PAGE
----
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Vintage Car Clothing: Vilém B. Haan, Inc.


Vintage Car Clothing: Vilém B. Haan, Inc.

1964 Christmas Advertisement for Haan Driving Gear

Terri Lynn Coop
In the 1960s, one California company defined luxury and style in the upscale driving apparel and accessory market. Advertisements for Vilém B. Haan, Inc. of Los Angeles were a staple in every car magazine published in the United States.

Company History

Haan, with his European élan and impeccable presentation, came into the car accessory market at the right place and time. From his trendy location on Santa Monica Boulevard near Beverly Hills, Haan catered to foreign car owners and enthusiasts. In 1961, Haan was instrumental in forming the Ferrari Owners Club, a group that believed a driver's image was as important as his vehicle's performance.

The Luxury Collection

His automotive clothing line focused on two different styles and mindsets in the performance driving community. For the owner and car collector, Haan offered luxurious driving coats, caps, sunglasses, and gloves. The Car and Driver magazine ad for Christmas of 1964 showcased, "A never before chance to own our great Italian Car Coat at a tremendous savings. A masterpiece of continental styling. Finest quality Italian corduroy in Cortina Beige."

The hip-length corduroy driving coat retailed for $45.00 (about $332.00 in 2012 terms). Add in an English driving cap made of camel fur felt, Italian leather gloves, and a pair of Mustang Spectaculars driving glasses from Renauld of France, and a Ferrari or MG owner was ready for an afternoon drive and car show.

The Competition Collection

The other collection offered by Vilém B. Haan, Inc. focused on "competition accessories for the connoisseur." Intended for racers and rally drivers, the company offered a large line of racing suits, helmets, and driving gloves. Customers could choose from one or two-piece racing suits made of cotton poplin imported from Italy. Intended for hard use and wear, the racing clothes were value-priced at less than $20 a set. However, the chic styling also made the racing outfits suitable for lounging. The machine-washable racing suits came in white, gray, French racing blue, red, and black. For an additional $1, drivers could add an embroidered fabric patch identifying their favorite car manufacturer.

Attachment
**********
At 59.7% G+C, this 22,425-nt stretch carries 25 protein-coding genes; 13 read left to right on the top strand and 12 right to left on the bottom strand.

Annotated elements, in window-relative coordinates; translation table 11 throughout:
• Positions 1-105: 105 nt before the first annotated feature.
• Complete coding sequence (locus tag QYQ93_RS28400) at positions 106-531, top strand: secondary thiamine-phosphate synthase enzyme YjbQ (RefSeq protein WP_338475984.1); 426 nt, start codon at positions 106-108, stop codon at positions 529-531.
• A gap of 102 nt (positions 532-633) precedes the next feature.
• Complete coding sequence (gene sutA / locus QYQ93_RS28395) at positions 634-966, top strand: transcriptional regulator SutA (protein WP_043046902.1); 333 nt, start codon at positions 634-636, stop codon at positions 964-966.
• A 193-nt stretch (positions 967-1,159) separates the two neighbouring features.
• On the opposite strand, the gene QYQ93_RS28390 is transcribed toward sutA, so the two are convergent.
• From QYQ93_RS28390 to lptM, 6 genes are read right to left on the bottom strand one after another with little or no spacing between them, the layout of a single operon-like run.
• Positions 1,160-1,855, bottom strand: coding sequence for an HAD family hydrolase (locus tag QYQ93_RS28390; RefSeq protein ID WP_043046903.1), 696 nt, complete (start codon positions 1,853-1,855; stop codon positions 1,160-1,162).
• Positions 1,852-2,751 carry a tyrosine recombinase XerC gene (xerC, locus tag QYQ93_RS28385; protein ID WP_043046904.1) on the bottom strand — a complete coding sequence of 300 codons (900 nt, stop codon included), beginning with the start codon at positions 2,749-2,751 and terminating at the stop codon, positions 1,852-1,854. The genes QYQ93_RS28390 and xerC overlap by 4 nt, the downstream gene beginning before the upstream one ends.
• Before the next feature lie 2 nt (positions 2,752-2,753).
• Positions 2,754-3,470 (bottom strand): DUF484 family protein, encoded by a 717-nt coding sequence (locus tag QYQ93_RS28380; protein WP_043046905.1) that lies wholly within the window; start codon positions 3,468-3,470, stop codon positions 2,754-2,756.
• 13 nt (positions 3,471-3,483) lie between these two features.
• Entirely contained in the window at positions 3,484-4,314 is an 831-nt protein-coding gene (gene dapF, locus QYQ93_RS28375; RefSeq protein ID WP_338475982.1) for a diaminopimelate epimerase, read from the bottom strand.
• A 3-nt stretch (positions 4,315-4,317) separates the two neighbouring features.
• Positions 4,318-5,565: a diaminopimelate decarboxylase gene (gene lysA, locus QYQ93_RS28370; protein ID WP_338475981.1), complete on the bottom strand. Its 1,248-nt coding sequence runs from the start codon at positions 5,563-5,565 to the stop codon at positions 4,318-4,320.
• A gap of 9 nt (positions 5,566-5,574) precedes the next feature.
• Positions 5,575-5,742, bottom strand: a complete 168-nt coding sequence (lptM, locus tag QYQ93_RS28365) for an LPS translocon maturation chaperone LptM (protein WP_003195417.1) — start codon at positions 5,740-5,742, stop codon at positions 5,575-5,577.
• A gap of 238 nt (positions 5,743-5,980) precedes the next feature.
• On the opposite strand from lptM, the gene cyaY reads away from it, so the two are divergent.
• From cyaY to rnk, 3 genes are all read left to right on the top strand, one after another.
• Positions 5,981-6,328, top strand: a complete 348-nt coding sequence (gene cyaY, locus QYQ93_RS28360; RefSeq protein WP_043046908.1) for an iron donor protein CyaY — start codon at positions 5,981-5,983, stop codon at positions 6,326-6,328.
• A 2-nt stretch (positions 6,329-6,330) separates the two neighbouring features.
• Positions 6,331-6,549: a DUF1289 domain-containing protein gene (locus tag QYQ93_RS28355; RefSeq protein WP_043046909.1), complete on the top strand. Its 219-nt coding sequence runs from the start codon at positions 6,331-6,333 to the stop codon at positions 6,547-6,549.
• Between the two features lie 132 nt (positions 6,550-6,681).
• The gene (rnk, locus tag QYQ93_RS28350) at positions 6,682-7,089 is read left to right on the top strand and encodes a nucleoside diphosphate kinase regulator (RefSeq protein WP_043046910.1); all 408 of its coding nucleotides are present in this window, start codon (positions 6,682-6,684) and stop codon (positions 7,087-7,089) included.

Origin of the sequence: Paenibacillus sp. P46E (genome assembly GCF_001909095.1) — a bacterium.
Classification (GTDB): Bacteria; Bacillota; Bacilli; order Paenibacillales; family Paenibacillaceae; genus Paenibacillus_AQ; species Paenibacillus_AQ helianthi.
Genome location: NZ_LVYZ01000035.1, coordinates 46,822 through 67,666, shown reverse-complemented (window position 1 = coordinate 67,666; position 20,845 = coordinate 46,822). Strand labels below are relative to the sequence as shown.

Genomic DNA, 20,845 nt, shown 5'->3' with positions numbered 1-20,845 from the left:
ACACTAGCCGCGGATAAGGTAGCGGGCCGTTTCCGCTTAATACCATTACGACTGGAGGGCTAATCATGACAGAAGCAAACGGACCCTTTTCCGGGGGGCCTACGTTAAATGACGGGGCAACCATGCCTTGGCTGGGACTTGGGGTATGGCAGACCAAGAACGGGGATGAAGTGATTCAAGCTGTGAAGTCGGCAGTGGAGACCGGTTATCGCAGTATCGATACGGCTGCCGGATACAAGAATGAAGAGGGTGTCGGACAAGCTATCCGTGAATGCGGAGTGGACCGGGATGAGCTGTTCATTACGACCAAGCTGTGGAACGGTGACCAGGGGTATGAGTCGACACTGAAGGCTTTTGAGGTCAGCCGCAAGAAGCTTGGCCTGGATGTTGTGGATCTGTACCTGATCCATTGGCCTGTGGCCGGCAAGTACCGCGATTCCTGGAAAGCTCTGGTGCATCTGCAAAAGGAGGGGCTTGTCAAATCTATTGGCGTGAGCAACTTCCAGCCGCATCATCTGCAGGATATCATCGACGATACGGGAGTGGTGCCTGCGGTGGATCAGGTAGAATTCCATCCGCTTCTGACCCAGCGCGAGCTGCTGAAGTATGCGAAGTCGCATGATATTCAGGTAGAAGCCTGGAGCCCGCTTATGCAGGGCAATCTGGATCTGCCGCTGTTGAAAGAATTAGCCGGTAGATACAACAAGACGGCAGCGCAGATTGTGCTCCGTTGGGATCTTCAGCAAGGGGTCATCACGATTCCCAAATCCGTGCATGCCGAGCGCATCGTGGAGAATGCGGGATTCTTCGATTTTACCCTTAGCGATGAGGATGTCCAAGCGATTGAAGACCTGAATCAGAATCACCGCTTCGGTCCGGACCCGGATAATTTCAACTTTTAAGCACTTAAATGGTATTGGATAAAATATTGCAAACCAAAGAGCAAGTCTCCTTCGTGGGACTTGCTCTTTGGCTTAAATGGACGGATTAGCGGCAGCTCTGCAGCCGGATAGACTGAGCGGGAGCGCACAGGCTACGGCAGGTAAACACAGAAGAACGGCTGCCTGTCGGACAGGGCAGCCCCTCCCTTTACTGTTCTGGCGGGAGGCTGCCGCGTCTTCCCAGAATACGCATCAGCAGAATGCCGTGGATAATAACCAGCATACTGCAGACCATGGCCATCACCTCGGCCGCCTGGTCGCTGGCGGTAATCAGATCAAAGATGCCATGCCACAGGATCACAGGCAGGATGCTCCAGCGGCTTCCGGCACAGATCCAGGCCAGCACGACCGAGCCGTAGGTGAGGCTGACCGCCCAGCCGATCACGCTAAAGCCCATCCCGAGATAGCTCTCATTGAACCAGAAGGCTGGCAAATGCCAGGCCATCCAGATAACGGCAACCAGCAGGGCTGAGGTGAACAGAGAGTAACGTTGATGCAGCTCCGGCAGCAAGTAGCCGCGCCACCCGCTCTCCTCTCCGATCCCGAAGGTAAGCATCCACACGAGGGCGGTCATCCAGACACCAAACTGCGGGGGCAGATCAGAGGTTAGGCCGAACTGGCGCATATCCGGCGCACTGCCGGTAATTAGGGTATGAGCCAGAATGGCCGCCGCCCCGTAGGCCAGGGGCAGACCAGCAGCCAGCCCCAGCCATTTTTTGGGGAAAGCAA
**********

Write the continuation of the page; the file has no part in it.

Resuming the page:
However, everything wasn’t about fashion and image. Instead of sunglasses, competitive drivers chose Italian Racing Goggles with wrap-around lenses to allow for peripheral vision. The special racing gloves had leather palms for grip and knit mesh backs to release heat. Crash helmets (with optional visor for an additional $1.50 and/or full face shield for $7.95) met all racing association regulations. For under a $100, a racer or rally driver was outfitted in safety and style.

Driving Gloves

For those who couldn’t afford the full Haan treatment, there was a line of driving gloves ranging from short finger style for $7.50 to the world’s finest Sala-Sport Italian leather gloves for $8.95. Still expensive by 1964 standards, gloves were one of Haan’s most popular items. Sizes ranged from 6 ½ to 10 for both men and women.

California car culture peaked in the mid-1970s before the oil embargo and gas prices forced people toward fuel economy. Haan was at the center of the upscale accessory market, outfitting movie stars such as William Holden and Jack Cassidy. Vilém B. Haan, Inc. is still in business, but no longer markets clothing and accessories. However, the legacy is evident in the pricey boutiques at most luxury dealerships. More than 50 years later, style is still important.

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